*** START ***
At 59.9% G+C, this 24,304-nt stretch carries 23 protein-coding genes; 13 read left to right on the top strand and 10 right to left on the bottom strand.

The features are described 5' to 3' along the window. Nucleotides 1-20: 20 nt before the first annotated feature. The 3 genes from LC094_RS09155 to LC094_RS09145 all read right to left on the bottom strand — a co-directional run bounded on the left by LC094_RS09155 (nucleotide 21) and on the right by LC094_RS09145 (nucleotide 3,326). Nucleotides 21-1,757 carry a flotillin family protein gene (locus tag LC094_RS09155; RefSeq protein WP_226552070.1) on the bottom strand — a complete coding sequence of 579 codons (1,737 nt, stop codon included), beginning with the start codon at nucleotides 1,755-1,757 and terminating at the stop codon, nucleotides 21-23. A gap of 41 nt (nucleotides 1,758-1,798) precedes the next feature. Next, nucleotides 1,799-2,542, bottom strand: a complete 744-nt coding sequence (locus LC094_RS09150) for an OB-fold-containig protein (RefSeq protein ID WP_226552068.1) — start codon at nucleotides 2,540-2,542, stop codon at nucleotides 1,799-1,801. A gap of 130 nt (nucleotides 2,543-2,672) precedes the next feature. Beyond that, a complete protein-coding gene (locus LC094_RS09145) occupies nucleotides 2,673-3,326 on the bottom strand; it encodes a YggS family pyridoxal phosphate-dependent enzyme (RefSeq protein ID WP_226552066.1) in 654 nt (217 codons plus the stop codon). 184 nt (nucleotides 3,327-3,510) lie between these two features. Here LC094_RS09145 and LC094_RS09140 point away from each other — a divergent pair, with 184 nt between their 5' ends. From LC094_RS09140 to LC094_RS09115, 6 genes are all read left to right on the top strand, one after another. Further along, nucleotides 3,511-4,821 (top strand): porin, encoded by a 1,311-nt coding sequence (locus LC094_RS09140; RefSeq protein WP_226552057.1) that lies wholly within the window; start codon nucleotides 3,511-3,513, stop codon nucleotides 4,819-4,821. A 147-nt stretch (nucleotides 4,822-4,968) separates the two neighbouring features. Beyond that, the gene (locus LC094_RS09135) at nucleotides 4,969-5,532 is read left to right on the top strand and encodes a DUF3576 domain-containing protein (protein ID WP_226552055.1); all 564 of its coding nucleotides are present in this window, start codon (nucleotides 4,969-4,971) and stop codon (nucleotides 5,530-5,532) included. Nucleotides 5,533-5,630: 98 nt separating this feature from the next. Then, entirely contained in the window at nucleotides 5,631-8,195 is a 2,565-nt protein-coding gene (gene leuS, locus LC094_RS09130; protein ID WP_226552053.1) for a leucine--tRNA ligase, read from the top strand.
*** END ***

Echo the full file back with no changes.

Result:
At 59.9% G+C, this 24,304-nt stretch carries 23 protein-coding genes; 13 read left to right on the top strand and 10 right to left on the bottom strand.

The features are described 5' to 3' along the window. Nucleotides 1-20: 20 nt before the first annotated feature. The 3 genes from LC094_RS09155 to LC094_RS09145 all read right to left on the bottom strand — a co-directional run bounded on the left by LC094_RS09155 (nucleotide 21) and on the right by LC094_RS09145 (nucleotide 3,326). Nucleotides 21-1,757 carry a flotillin family protein gene (locus tag LC094_RS09155; RefSeq protein WP_226552070.1) on the bottom strand — a complete coding sequence of 579 codons (1,737 nt, stop codon included), beginning with the start codon at nucleotides 1,755-1,757 and terminating at the stop codon, nucleotides 21-23. A gap of 41 nt (nucleotides 1,758-1,798) precedes the next feature. Next, nucleotides 1,799-2,542, bottom strand: a complete 744-nt coding sequence (locus LC094_RS09150) for an OB-fold-containig protein (RefSeq protein ID WP_226552068.1) — start codon at nucleotides 2,540-2,542, stop codon at nucleotides 1,799-1,801. A gap of 130 nt (nucleotides 2,543-2,672) precedes the next feature. Beyond that, a complete protein-coding gene (locus LC094_RS09145) occupies nucleotides 2,673-3,326 on the bottom strand; it encodes a YggS family pyridoxal phosphate-dependent enzyme (RefSeq protein ID WP_226552066.1) in 654 nt (217 codons plus the stop codon). 184 nt (nucleotides 3,327-3,510) lie between these two features. Here LC094_RS09145 and LC094_RS09140 point away from each other — a divergent pair, with 184 nt between their 5' ends. From LC094_RS09140 to LC094_RS09115, 6 genes are all read left to right on the top strand, one after another. Further along, nucleotides 3,511-4,821 (top strand): porin, encoded by a 1,311-nt coding sequence (locus LC094_RS09140; RefSeq protein WP_226552057.1) that lies wholly within the window; start codon nucleotides 3,511-3,513, stop codon nucleotides 4,819-4,821. A 147-nt stretch (nucleotides 4,822-4,968) separates the two neighbouring features. Beyond that, the gene (locus LC094_RS09135) at nucleotides 4,969-5,532 is read left to right on the top strand and encodes a DUF3576 domain-containing protein (protein ID WP_226552055.1); all 564 of its coding nucleotides are present in this window, start codon (nucleotides 4,969-4,971) and stop codon (nucleotides 5,530-5,532) included. Nucleotides 5,533-5,630: 98 nt separating this feature from the next. Then, entirely contained in the window at nucleotides 5,631-8,195 is a 2,565-nt protein-coding gene (gene leuS, locus LC094_RS09130; protein ID WP_226552053.1) for a leucine--tRNA ligase, read from the top strand.